The Wurst Is Yet to Come (Bed-and-Breakfast Series #27)

The Wurst Is Yet to Come (Bed-and-Breakfast Series #27)

3.2 39
by Mary Daheim

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Bed-and-breakfast owner and amateur sleuth Judith McMonigle Flynn can't escape murder, even when she's out of town doing a good deed for the inn-keeping profession. But—oh, for the love of lederhosen—it gets complicated when, once again, Judith encounters a corpse in this latest delightful entry to the beloved series by USA Today bestselling author Mary

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Bed-and-breakfast owner and amateur sleuth Judith McMonigle Flynn can't escape murder, even when she's out of town doing a good deed for the inn-keeping profession. But—oh, for the love of lederhosen—it gets complicated when, once again, Judith encounters a corpse in this latest delightful entry to the beloved series by USA Today bestselling author Mary Daheim

The Wurst Is Yet to Come

With its cozy atmosphere, delicious fare, and gracious hostess, Hillside Manor is the perfect B&B for a few days of R&R. Okay, so it also features the occasional corpse or two. But is a small (if growing) body count any reason for the state to yank Judith McMonigle Flynn's innkeeper's license?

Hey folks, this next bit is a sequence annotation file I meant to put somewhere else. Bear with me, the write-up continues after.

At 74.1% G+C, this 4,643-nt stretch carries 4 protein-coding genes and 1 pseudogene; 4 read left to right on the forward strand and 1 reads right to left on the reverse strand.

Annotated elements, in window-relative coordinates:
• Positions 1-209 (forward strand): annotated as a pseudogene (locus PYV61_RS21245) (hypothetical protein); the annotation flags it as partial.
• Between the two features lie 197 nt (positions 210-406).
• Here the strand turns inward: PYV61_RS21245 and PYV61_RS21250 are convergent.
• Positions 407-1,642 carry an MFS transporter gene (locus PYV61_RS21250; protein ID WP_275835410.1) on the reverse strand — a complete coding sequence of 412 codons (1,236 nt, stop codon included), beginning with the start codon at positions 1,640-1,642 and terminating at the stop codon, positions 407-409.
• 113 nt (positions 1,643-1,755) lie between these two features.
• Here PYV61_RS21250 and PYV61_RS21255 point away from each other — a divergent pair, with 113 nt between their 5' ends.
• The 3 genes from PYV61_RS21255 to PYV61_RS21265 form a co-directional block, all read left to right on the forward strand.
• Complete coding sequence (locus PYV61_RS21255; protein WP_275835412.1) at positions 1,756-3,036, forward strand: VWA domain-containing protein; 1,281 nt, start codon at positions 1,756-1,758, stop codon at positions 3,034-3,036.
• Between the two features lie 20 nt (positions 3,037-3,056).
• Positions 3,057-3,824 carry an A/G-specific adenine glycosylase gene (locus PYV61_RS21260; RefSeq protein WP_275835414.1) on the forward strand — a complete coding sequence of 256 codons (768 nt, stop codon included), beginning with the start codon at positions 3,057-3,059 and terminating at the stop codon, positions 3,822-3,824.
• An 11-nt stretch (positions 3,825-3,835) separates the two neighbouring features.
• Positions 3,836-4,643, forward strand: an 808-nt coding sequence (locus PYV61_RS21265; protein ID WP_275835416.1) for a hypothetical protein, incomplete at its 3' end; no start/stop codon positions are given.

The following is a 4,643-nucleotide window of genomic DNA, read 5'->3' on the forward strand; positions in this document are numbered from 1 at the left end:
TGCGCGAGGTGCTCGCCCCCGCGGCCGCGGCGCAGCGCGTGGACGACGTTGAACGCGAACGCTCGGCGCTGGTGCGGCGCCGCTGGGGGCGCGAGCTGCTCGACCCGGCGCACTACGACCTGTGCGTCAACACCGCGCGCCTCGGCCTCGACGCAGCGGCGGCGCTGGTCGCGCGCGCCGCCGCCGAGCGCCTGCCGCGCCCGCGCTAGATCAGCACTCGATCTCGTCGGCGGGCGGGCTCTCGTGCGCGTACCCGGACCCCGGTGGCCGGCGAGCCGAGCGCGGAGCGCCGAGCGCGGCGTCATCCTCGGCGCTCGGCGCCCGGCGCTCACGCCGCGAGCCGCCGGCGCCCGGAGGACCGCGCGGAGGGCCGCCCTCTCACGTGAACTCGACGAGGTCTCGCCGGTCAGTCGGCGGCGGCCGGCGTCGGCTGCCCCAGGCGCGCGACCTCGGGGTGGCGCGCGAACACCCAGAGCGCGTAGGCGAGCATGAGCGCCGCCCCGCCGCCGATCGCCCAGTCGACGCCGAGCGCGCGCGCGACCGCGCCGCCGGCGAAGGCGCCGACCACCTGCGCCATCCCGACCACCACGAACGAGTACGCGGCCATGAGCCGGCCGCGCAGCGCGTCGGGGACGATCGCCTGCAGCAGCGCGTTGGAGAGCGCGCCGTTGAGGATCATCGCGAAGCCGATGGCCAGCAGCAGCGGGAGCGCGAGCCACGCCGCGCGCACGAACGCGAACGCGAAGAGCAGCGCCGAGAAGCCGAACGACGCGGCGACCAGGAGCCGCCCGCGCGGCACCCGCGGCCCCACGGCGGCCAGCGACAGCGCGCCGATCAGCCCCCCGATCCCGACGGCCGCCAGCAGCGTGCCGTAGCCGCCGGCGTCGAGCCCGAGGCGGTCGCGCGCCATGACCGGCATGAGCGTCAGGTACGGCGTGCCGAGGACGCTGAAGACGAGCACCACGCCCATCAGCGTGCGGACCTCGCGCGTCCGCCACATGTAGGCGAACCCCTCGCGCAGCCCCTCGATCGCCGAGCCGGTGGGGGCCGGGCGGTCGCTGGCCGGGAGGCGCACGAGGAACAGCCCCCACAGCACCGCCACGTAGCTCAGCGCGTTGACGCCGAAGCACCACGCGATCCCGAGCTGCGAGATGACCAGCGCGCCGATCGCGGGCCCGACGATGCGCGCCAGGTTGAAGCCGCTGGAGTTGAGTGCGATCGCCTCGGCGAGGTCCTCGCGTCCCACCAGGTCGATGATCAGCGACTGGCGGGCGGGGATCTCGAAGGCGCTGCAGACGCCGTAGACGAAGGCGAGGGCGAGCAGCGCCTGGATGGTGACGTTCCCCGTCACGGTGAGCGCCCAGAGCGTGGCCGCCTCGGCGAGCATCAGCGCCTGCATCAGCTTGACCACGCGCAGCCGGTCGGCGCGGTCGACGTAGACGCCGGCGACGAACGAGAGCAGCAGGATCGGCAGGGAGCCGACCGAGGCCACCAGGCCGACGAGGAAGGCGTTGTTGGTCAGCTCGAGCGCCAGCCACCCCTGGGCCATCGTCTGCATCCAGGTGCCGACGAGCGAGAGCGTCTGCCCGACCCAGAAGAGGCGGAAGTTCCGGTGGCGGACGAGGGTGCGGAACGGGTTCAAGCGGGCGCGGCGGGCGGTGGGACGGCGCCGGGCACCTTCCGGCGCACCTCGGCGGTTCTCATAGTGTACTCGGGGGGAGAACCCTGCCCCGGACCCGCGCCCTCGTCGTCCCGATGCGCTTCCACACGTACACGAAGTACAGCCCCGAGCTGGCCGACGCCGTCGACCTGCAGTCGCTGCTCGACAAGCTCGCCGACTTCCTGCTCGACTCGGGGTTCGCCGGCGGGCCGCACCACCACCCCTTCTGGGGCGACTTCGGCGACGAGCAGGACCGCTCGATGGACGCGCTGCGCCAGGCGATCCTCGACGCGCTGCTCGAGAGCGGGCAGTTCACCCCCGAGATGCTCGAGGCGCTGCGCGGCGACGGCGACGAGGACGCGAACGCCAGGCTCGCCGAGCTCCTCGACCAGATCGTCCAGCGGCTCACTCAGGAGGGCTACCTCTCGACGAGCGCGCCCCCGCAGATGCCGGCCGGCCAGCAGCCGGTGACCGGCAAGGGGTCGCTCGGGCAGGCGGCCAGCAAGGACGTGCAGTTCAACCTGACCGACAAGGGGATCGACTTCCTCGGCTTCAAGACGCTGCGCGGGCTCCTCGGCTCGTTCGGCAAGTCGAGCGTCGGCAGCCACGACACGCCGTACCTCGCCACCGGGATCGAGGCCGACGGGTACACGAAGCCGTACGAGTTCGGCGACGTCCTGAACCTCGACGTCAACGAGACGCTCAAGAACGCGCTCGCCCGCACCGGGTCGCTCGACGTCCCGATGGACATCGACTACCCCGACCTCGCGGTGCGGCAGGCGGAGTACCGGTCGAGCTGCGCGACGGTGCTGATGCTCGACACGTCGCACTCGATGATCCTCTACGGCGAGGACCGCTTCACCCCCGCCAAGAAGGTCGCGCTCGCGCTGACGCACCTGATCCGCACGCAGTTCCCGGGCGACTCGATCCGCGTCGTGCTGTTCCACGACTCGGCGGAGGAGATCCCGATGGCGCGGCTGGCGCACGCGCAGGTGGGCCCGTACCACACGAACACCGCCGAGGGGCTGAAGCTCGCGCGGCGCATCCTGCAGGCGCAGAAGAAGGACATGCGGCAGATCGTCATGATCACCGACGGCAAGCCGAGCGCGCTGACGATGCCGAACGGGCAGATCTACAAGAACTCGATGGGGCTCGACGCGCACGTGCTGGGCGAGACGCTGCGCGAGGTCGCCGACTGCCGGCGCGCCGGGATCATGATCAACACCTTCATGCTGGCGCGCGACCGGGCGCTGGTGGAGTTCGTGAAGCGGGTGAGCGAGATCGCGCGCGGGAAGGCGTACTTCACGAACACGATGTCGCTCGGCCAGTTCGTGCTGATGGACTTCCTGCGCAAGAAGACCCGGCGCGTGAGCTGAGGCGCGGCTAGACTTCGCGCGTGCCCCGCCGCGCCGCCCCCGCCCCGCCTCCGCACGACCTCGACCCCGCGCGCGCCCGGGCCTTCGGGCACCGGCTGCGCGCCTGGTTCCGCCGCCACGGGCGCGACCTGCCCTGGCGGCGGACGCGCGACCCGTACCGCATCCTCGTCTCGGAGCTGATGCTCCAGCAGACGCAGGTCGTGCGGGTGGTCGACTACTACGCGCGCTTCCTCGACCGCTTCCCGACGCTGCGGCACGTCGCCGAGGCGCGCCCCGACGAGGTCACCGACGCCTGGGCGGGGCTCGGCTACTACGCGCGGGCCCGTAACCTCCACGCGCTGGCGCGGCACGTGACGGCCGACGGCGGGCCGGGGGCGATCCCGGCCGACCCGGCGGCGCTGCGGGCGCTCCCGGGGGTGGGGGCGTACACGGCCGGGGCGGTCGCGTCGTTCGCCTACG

Exhausted from being hassled by the state B&B association's meddling critics, Judith warily accepts the assignment of manning a booth during Oktoberfest in the mountain aerie of Little Bavaria. With a reluctant cousin Renie in tow, she hopes to win some allies, solicit new guests, and keep her inn not only open, but prosperous. The last thing she needs is another homicide to sully her reputation.

But before the beer begins flowing, Judith finds a body—right in the middle of an oompah band and a herd of German polka dancers. Fleeing the scene before the cops arrive, she vows that this time she will not get involved. Alas, her reputation has preceded her to the ersatz Bavarian village. The local police chief begs her to help solve the death of the beloved town patron, nonagenarian Dietrich Wessler. And, if she has a spare moment between her B&B duties and keeping Renie from stirring up trouble, the bumbling cop asks her to finger whoever killed the pancake palace owner the previous summer.

Caught between a wurst and a hard place, Judith hits on a brilliant idea: Renie will pose as the sleuth. What could possibly go wrong?

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Editorial Reviews

Publishers Weekly